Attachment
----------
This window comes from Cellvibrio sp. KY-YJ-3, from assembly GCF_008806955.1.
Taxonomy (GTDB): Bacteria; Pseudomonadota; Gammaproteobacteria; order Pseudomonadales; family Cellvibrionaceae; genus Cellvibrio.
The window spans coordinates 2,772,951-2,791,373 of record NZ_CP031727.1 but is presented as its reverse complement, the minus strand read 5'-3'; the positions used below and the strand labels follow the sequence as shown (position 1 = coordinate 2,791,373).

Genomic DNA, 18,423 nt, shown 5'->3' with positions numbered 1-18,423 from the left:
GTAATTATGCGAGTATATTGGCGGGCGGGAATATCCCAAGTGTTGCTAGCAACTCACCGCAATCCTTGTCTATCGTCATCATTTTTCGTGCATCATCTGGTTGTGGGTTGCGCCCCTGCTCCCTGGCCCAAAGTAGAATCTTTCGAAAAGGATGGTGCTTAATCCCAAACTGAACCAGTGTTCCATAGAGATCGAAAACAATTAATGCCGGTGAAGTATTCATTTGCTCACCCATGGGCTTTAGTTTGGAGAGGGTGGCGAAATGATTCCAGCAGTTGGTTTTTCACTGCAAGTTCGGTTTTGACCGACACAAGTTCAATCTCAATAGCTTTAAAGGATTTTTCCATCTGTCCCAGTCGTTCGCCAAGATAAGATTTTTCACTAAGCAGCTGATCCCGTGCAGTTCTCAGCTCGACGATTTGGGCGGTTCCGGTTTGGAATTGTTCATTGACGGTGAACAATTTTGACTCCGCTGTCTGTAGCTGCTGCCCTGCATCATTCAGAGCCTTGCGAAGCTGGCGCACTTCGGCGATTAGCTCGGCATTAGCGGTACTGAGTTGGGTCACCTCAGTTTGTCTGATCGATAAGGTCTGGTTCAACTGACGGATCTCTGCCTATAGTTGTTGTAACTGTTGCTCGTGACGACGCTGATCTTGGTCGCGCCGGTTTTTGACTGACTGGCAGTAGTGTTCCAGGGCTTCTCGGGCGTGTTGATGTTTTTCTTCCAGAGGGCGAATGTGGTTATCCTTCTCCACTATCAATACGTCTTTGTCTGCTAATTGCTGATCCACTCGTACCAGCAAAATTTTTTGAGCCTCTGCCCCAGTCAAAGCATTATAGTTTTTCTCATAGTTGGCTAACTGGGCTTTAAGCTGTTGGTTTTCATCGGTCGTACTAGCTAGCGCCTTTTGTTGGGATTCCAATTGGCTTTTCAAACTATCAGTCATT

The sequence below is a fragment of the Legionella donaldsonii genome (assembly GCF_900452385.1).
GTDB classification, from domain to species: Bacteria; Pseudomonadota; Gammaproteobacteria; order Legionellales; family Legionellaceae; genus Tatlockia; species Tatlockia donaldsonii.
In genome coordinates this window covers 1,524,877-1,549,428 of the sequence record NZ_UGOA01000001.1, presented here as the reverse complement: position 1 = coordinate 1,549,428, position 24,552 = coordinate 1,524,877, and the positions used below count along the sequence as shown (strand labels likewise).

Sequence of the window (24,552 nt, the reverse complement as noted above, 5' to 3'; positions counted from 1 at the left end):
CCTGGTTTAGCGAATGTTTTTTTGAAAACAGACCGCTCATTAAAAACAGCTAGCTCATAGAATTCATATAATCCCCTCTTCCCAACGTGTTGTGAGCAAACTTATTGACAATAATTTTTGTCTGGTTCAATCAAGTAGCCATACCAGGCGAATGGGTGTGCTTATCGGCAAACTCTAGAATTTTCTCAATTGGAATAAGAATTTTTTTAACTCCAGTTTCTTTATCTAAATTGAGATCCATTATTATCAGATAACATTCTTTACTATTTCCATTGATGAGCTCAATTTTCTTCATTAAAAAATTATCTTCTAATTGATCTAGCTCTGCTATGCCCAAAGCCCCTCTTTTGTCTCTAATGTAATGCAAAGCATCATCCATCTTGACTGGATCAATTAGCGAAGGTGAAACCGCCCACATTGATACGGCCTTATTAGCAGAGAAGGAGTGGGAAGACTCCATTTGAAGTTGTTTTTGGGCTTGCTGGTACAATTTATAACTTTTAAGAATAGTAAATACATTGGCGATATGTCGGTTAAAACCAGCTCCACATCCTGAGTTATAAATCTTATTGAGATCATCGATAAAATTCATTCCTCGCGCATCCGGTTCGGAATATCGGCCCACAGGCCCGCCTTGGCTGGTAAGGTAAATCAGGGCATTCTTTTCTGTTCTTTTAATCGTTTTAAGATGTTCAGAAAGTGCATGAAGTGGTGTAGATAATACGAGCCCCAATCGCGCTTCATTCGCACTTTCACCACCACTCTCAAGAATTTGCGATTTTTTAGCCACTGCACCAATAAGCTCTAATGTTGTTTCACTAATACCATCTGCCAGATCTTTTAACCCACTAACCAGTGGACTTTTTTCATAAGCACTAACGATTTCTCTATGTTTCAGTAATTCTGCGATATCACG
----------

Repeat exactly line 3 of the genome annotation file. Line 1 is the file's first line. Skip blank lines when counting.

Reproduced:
The window spans coordinates 2,772,951-2,791,373 of record NZ_CP031727.1 but is presented as its reverse complement, the minus strand read 5'-3'; the positions used below and the strand labels follow the sequence as shown (position 1 = coordinate 2,791,373).